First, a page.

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<strong>TWO SIDES, SAME COIN:</strong>  Labor union board president and county Social Services employee Eddie Ozeta (left) is challenging incumbent and Tea Partier Peter Adam in the race to represent the 4th Supervisorial District, encompassing Orcutt, portions of Santa Maria, and Lompoc.

Paul Wellman

TWO SIDES, SAME COIN: Labor union board president and county Social Services employee Eddie Ozeta (left) is challenging incumbent and Tea Partier Peter Adam in the race to represent the 4th Supervisorial District, encompassing Orcutt, portions of Santa Maria, and Lompoc.


Adam Defending 4th District Seat

Challenger Eddie Ozeta Criticizes His ‘Arrogance’ and ‘Sense of Entitlement’


In the race for 4th District supervisor, Eddie Ozeta, a Republican and labor union board president, is challenging incumbent Peter Adam, the blunt, Tea Party anti-politician in his first term on the Board of Supervisors.

The 4th District ​— ​encompassing Orcutt, Lompoc, and Santa Maria ​— ​is made up of 36,300 voters. Of those, 42 percent are Republicans, 30 percent are Democrats, and 22 percent are decline-to-state. As a general rule, Orcutt residents vote at a higher rate than Lompoc’s. Because just two people are in the race, it will be decided in the June 7 primary election.

Aside from the fact Ozeta and Adam are both Republicans, they could not be more different. Ozeta, 45, works in the county’s Social Services department and came to Santa Barbara in 2012. A Marine veteran, Ozeta said he applied that year for 99 different public sector jobs; he expressed gratitude he landed here.

Adam, 53, is a fifth-generation Santa Maria farmer who owns a giant commercial operation with his two younger brothers, Kerry and Dominic Adam. He entered office in 2012 after he surprisingly beat incumbent Joni Gray. He complains county employee salaries and benefits are too high, and he considers his private sector background essential to balance the budget “in a real way.”

Since entering office, Adam has grown more comfortable inside the structures of government. Last year, he attempted to push a proposal of much lower emissions standards as an alternative to the regulatory plan embraced by environmentalists by setting a special meeting of the Air Pollution Control District. The effort failed, but it demonstrated Adam’s willingness to use the procedural privileges available to him.

Adam is also famous for proposing Measure M, the controversial 2014 maintenance bill that would have set aside tens of millions of dollars to the repair and upkeep of county roads, parks, and buildings. After it failed by a narrow margin, Adam declined to back a plan to squirrel away 18 percent of revenue growth each year for a decade and has voted against the entire budget each year since. In fact, Adam is often the sole dissenting vote; he and moderate conservative supervisor Steve Lavagnino have clashed on occasion on the dais.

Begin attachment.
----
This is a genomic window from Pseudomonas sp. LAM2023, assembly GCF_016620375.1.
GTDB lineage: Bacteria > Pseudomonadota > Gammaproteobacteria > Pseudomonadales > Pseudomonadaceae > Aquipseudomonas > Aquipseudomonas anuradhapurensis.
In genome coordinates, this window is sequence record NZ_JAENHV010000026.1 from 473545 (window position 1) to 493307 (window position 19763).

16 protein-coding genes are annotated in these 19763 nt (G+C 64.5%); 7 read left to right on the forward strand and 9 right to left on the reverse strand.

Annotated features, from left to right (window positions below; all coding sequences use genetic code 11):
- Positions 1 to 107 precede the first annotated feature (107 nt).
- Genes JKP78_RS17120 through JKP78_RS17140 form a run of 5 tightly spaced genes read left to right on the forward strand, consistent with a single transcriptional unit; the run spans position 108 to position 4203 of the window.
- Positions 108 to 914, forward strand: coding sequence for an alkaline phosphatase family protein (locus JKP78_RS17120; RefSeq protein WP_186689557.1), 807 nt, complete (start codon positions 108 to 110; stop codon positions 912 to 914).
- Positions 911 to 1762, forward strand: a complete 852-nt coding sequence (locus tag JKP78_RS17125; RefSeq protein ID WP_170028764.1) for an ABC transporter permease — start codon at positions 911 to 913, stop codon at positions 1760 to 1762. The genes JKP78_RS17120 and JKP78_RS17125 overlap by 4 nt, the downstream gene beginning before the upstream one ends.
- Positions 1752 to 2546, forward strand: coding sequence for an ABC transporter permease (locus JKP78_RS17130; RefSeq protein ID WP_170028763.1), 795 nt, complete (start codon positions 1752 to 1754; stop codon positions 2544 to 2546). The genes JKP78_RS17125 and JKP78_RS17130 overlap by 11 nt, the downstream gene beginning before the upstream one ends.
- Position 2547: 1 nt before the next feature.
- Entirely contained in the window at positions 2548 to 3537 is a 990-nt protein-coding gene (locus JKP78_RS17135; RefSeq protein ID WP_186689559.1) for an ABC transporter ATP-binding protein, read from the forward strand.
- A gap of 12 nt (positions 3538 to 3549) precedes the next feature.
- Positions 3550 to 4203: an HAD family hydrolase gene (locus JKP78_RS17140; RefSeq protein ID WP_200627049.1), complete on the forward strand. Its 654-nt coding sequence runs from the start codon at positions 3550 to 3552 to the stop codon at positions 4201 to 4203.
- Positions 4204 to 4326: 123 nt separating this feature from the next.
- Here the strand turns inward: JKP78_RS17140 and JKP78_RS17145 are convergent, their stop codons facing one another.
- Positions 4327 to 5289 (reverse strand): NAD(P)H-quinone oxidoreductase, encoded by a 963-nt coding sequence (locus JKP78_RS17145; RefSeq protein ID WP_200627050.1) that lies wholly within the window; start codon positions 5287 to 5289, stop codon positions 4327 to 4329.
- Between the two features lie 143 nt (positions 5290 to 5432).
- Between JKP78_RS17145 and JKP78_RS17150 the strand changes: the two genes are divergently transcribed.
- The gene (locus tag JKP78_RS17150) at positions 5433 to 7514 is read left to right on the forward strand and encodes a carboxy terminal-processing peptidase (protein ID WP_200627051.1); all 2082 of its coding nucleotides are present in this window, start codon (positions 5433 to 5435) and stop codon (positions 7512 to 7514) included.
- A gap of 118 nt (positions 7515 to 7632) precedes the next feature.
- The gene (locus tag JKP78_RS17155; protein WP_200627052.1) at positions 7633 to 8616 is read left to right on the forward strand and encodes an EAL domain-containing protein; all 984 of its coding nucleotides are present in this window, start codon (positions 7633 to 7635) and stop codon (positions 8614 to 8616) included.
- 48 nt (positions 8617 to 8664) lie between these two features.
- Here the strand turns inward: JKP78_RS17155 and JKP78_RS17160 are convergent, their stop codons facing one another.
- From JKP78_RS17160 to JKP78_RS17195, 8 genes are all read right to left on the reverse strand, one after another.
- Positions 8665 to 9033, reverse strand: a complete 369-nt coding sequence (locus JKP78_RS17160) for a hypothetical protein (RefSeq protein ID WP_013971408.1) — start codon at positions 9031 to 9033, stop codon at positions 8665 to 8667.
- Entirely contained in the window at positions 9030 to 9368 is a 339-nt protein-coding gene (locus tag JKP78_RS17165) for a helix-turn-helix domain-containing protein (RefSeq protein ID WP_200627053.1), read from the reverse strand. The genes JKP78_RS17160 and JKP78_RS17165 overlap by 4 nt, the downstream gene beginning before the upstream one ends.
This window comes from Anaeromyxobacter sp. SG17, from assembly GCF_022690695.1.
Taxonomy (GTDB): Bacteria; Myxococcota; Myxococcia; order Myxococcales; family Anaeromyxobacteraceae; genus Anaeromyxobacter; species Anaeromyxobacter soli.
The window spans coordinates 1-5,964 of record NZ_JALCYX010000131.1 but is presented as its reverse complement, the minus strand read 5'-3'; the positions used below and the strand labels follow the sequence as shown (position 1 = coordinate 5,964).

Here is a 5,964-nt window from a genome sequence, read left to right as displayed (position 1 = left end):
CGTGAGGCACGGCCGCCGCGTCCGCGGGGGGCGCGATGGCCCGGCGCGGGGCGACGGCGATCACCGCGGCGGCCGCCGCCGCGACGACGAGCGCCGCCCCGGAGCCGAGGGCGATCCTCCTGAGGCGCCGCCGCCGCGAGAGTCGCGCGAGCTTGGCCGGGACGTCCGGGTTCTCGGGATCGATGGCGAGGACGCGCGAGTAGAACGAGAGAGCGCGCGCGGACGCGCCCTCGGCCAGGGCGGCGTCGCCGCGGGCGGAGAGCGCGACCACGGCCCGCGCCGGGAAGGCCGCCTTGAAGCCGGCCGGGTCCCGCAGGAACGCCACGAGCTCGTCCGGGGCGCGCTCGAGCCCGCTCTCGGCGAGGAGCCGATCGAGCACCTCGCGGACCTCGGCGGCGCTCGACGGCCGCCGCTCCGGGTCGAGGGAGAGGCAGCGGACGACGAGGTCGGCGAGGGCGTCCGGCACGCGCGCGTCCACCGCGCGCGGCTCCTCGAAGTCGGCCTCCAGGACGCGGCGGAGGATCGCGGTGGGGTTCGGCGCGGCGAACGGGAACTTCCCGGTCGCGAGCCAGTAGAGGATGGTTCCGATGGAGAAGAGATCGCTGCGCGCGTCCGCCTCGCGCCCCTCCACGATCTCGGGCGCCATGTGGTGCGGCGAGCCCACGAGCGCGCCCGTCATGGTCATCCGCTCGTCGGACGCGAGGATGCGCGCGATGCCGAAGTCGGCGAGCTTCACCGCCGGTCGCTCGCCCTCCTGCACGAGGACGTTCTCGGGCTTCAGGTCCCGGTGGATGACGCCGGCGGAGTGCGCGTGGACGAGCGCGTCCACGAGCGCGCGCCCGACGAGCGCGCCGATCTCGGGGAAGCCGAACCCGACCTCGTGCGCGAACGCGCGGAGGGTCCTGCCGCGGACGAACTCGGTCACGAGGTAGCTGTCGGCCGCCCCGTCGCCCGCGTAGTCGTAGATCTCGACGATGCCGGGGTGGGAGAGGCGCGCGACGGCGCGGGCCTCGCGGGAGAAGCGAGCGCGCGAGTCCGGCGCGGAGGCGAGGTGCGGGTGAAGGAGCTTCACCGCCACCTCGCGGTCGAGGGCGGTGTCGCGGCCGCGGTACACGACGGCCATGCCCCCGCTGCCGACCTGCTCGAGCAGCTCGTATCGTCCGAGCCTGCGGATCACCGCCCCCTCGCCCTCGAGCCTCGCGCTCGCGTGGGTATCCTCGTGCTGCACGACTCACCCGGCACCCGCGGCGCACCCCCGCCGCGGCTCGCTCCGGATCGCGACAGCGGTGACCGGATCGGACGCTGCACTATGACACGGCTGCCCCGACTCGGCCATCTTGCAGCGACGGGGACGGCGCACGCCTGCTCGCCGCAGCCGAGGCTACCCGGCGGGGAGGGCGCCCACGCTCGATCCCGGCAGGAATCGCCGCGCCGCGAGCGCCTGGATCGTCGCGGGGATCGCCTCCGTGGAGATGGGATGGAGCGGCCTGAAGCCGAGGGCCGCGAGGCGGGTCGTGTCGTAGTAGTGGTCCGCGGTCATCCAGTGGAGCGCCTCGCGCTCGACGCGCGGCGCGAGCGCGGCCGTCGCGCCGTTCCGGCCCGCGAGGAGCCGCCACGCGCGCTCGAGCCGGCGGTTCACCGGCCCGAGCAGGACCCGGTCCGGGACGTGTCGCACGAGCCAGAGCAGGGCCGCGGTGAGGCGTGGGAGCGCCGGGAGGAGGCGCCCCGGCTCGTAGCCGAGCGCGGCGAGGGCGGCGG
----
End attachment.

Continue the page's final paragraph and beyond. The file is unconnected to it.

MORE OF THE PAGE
Asked if he’s evolved as a politician, Adam said he discovered issues, such as mental health, that he didn’t know he was interested in when he got there but that he “has a really firm internal compass.”

Ozeta said he entered the race because of Adam’s “arrogance” and “sense of entitlement.” He has launched a series of political attacks on Adam ​— ​calling him a hypocrite for being the sole vote opposing the 12 percent pay raise for the county supervisors but then taking the money. “They are fine cashing their checks,” he said. “That’s the inconsistency.” Likewise, Ozeta argued Adam dropped $47,000 of county funds on his Santa Maria office remodel and then forced the veterans and elections departments to relocate. Adam said his old office space was too small and functionally unviable for private discussions. Their net office square footage actually decreased, he added. “Clearly this guy knows nothing about luxury if he calls that a luxury remodel,” he said.

Adam, Ozeta acknowledged, is popular in North County ​— ​“He’s a farmer, a good old boy; he has his network” ​— ​but noted Adam started his term the same day he started working in the Social Services department. “I’ve probably served more people from my little cubical than he served the whole constituency,” he charged.

For his part, Adam is running again “because my work here is not done.” When he got elected, Adam said, “If I can’t piss everybody off before I leave this place, then I haven’t done my job.” The few he has pissed off, he said, are “coming out of the woodwork” to fund Ozeta’s campaign. Last week, the firefighters union and the county employees union gave Ozeta $35,000; the Chumash gave him $30,000.

This week, Ozeta sent out a mailer attacking Adam, charging, “We can’t fix illegal immigration until we talk about those who are making it worse.” Earlier this year, Adam made headlines after hundreds of undocumented farmworkers were terminated from Adam Brothers Farming as the result of an ICE (Immigration and Customs Enforcement) investigation. The mailer also suggests Adam is a hypocrite because of a comment at a Board of Supervisors hearing he made last fall: “… people shouldn’t be here without permission, that is, illegally.”

In an interview, Adam said he appreciated everyone who worked for him, noting some had for decades. He called the action by ICE “ridiculous” because the terminated employees were not deported, just forced to move to another farm. “The federal government has let us all down by not controlling the border,” he said.

When asked, Adam said the solution is at the federal level. “This is just not an issue that I’m going to get involved in,” he said. “I’m just being used. And I’m not playing. This is a county seat. It’s nonpartisan, and [Ozeta’s] trying to do whatever he can to make an issue that could potentially get him a couple votes.”



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